Sunday, January 5, 2014

It's Growing

Not a plant this time, but my latest quilting project.  This is going to be the left side of the Pinwheels and Patches, the part that hangs down from the mattress.  It needs to be four blocks wide and 13 1/2 blocks long.

The pinwheel blocks are coming along a little bit easier than they were, mainly because I'm being incredibly careful making them.

The finished blocks need to be 6" square when sewn into the quilt, so at this point, before they are sewn together they need to be 6 1/2".

I begin by cutting two white 4" squares and two coloured 4" squares.   I draw a pencil line diagonally across the white squares.         4 1/2" is slightly larger than most directions will specify, but I want to have the extra fabric in order to trim the squares precisely later on.


 These squares are sewn together a scant 1/4" on either side of the pencil line.
 They are cut apart and pressed open, with the seam allowance pressed toward the coloured half.
 Each of the four squares are very, very carefully trimmed.  The 45┬║ line on the ruler follows the division between colours.  Any fabric left over is trimmed so that the diagonal seam lines come exactly to the corners and the squares are exactly 3 1/2" each.  This gives me four half square triangles.



These squares are place on top of each other and the seams are "nested" into each other.  The squares are sewed together with a scant 1/4" seam.

These two halves are now placed on top of each other, with the points directly above  and the colours opposite.  I put a pin through the points to keep them directly aligned.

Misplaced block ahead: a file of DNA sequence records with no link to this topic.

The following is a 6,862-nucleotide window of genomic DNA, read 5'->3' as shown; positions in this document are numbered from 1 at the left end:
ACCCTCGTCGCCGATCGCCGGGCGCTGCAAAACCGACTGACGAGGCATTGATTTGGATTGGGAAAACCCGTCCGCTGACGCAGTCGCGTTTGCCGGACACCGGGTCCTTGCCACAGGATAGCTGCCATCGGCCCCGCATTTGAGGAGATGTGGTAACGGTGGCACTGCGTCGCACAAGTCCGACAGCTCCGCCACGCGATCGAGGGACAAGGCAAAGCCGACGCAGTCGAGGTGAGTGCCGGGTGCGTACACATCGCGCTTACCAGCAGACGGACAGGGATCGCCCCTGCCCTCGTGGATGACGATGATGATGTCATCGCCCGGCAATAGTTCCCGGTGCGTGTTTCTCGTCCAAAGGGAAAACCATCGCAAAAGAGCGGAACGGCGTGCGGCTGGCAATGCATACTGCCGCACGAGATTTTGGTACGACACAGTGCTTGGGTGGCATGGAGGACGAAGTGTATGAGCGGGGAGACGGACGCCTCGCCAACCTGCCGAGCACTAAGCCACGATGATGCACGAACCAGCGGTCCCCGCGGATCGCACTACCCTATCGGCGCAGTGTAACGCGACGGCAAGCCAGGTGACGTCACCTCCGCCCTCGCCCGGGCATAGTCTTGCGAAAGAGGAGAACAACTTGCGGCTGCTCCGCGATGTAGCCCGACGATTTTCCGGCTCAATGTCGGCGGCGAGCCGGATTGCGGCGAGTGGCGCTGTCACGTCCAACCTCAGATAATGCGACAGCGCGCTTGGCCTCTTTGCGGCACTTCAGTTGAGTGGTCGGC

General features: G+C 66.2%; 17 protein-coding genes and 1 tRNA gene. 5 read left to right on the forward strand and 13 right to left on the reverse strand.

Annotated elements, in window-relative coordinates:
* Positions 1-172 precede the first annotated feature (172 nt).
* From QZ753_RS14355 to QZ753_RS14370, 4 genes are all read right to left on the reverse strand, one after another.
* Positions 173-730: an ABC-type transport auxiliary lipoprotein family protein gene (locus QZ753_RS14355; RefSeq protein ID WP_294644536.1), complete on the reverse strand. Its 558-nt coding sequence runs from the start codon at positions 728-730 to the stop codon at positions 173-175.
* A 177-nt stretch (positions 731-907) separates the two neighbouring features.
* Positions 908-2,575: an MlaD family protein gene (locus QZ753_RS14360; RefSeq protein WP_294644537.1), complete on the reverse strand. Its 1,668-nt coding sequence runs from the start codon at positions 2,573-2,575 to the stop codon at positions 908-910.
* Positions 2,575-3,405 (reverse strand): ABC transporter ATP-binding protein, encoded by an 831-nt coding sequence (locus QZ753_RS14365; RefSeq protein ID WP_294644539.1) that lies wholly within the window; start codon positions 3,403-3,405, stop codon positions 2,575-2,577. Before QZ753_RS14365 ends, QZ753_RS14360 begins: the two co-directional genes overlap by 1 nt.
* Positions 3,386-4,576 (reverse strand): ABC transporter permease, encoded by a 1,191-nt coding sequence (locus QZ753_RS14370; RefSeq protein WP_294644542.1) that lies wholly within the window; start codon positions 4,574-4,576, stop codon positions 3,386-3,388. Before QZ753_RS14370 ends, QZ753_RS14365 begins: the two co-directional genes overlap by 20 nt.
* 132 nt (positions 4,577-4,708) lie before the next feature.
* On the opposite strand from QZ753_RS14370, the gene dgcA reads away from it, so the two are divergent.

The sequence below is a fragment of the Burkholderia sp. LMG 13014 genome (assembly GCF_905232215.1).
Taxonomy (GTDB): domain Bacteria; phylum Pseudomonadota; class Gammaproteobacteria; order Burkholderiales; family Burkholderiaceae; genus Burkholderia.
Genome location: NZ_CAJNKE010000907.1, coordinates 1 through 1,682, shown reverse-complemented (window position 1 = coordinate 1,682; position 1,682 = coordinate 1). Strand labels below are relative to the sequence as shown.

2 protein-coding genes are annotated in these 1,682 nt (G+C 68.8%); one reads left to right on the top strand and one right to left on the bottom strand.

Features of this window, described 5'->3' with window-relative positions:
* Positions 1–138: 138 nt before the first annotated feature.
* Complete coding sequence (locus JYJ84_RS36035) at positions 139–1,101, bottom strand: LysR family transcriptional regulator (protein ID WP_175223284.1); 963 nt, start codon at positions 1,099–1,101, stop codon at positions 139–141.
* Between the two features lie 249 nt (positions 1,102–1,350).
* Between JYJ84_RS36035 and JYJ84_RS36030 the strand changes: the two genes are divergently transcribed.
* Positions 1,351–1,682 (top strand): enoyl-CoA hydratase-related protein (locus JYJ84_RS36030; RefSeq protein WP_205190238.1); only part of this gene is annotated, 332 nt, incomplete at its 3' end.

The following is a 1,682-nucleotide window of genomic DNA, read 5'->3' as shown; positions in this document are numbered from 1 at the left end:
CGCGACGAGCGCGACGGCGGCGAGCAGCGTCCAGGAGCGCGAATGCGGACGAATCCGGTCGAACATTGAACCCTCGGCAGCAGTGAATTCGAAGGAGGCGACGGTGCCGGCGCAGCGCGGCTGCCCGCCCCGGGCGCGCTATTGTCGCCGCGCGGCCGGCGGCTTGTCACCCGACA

When this block was turned over a "boo boo" was found.  The seam underneath had wrinkled a bit.  So we take our stitch ripper and take out a few stitches, then sew the block back together with smooth seam allowances.







This seam is pressed halfway on each side, so that on each side the fabric is pressed toward the coloured cloth.

Take the stitch ripper and very carefully pick out the stitches in the seam allowance of the seam you just crossed over.  Fold those allowances back and you get this pretty, tiny pinwheel that allows the seam to lie flat on either side of the centre crossing.

Turn the block over and have a gander:
Not really quite as precise as I had hoped so I'll have to use the 4 foot rule.  Does it show from 4 feet away?  If not, don't redo.

I think this particular block might undergo a bit of revision, but on the whole, the meeting of points in the middle is improving.


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